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Mögliche Landeplätze von Philae

The search for Philae – like a needle in a haystack

11. June 2015

On 15 November 2014 at 01:15 CET, Philae's battery was exhausted and, after nearly 60 hours of operation on Comet 67P/Churyumov-Gerasimenko, the lander went into hibernation – in an unexpected place. Philae 'bounced' several times before landing in its current location, and its exact position has still not been determined.

Ceres

Flight over dwarf planet Ceres

8. June 2015

The Dawn orbiter initially traced the path of the equator before crossing the north and south poles of Ceres. Researchers at the German Aerospace Center (Deutsches Zentrum für Luft- und Raumfahrt; DLR) have used the images acquired thus far with the Framing Camera on board the spacecraft and the first three-dimensional terrain models created from them to produce a virtual scenic flight over icy Ceres.

Die Struktur Siloe Patera im Marshochland

Siloe Patera – a supervolcano on Mars?

21. May 2015

At present, the Siloe Patera construct in the Martian highlands is the cause of much debate among scientists. Is Siloe Patera actually the remains of a supervolcano? There is evidence to suggest this – but also evidence against it. It is a current example of an interesting geoscientific debate.

Satellites – a reliable source for Earth observation

11. May 2015

How is the ozone layer changing? What is the distribution of trace gases in Earth's atmosphere? How are forests, coastlines, landmasses and polar regions changing on a global scale?

DLR Earth Observation Conference – in contact with Merlin and Copernicus

30. April 2015

The German Aerospace Center (Deutsches Zentrum für Luft- und Raumfahrt; DLR) is hosting the 36th International Symposium on Remote Sensing of the Environment (ISRSE) in Berlin from 11 to 15 May 2015. Earth observation satellites ensure that changes to Earth are documented and fundamental information on the weather and climate, biodiversity and the ecosystem, sustainable agriculture and forestry, mineral resources and resource consumption, and water and air quality is provided. Satellite data can also provide support in the event of crises and natural disasters. The German radar satellites TerraSAR-X and TanDEM-X play an important role in this.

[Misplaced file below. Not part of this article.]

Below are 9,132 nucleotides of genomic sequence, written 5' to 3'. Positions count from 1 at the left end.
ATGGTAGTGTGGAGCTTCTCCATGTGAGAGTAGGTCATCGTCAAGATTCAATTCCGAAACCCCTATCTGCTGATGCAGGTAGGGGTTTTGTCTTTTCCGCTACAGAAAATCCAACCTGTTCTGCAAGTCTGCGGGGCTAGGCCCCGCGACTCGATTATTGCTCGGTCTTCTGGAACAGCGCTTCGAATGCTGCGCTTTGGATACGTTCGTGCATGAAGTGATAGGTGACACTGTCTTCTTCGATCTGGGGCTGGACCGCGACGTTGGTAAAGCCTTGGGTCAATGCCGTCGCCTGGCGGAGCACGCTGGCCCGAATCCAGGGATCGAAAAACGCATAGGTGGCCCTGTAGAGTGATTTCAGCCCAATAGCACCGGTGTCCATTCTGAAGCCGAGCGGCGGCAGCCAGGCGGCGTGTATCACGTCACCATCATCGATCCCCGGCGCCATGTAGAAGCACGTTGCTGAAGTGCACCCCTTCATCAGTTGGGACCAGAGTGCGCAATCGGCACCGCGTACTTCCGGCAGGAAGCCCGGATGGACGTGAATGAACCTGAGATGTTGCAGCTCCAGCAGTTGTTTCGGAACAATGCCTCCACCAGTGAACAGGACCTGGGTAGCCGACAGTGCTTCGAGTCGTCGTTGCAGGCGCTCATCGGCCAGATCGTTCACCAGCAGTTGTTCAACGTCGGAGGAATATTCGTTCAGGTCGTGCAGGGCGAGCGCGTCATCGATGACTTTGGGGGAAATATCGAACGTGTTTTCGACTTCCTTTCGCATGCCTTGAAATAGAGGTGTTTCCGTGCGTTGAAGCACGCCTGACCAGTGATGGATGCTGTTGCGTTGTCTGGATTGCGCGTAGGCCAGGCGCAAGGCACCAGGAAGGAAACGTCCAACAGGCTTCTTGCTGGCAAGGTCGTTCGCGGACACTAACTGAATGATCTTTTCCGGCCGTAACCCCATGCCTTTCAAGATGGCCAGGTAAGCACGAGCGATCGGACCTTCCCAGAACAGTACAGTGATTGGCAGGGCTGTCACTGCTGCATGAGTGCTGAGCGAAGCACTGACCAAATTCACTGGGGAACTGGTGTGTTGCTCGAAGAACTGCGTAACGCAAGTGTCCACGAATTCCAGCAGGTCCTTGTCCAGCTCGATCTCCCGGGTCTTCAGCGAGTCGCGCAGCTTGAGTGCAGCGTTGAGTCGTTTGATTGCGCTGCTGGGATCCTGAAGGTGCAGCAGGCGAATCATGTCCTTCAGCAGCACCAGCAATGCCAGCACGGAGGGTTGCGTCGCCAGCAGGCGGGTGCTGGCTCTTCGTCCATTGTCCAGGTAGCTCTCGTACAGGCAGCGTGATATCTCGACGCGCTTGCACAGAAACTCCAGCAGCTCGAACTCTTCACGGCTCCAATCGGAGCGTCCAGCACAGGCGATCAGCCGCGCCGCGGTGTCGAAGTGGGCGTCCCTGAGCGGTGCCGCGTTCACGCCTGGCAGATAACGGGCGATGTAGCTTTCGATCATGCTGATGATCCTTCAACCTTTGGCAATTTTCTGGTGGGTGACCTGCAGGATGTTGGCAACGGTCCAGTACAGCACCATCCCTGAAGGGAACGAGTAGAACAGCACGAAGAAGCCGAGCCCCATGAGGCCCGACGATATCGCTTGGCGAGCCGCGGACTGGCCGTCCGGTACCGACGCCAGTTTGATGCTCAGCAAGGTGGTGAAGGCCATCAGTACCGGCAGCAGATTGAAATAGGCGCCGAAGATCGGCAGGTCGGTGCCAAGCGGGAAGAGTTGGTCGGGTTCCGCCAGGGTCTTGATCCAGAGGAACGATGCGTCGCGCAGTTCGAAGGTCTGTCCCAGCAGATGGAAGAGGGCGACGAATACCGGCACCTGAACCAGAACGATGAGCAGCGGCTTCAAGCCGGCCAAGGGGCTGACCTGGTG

Generations of craters testify to the erosive power of wind and water

23. April 2015

On our neighbouring planet Mars, it is mainly wind – through its force and the dust and sand particles it carries – that shapes the terrain structures, wearing them away over the course of millions of years.

Above the north pole of dwarf planet Ceres

20. April 2015

White patches on the dwarf planet Ceres have fascinated scientists since their discovery. Now, the Dawn orbiter has transmitted new images looking vertically down on to the dwarf planet's north pole, showing two unusual patches clearly distinct from their darker surroundings.

Mysterious dust jet from Comet 67P/Churyumov-Gerasimenko

20. April 2015

Comets eject gas and dust into space. Primarily, this takes place on the areas of the comet's surface exposed to direct sunlight. In mid-March, from a distance of 75 kilometres, the Optical, Spectroscopic, and Infrared Remote Imaging System (OSIRIS) on board the Rosetta orbiter acquired images of an extraordinary phenomenon occurring on Comet 67P/Churyumov-Gerasimenko.

Earth Observation 2.0 – how satellite data reveal our Blue Planet

16. April 2015

The German Aerospace Center (Deutsches Zentrum für Luft- und Raumfahrt; DLR) is organising the 36th International Symposium on Remote Sensing of the Environment (ISRSE) in Berlin from 11 to 15 May 2015.

Mars

Mars in large format

14. April 2015

Previously, images of Mars were available in strip format – strip by strip carefully flown with the European Mars Express spacecraft and processed into three-dimensional terrain models and perspective images. Now, planetary scientists, under the leadership of the German Aerospace Center (DLR) have, for the first time, joined these individual 50 to 100 kilometre wide strips to create a single large-scale map.

 
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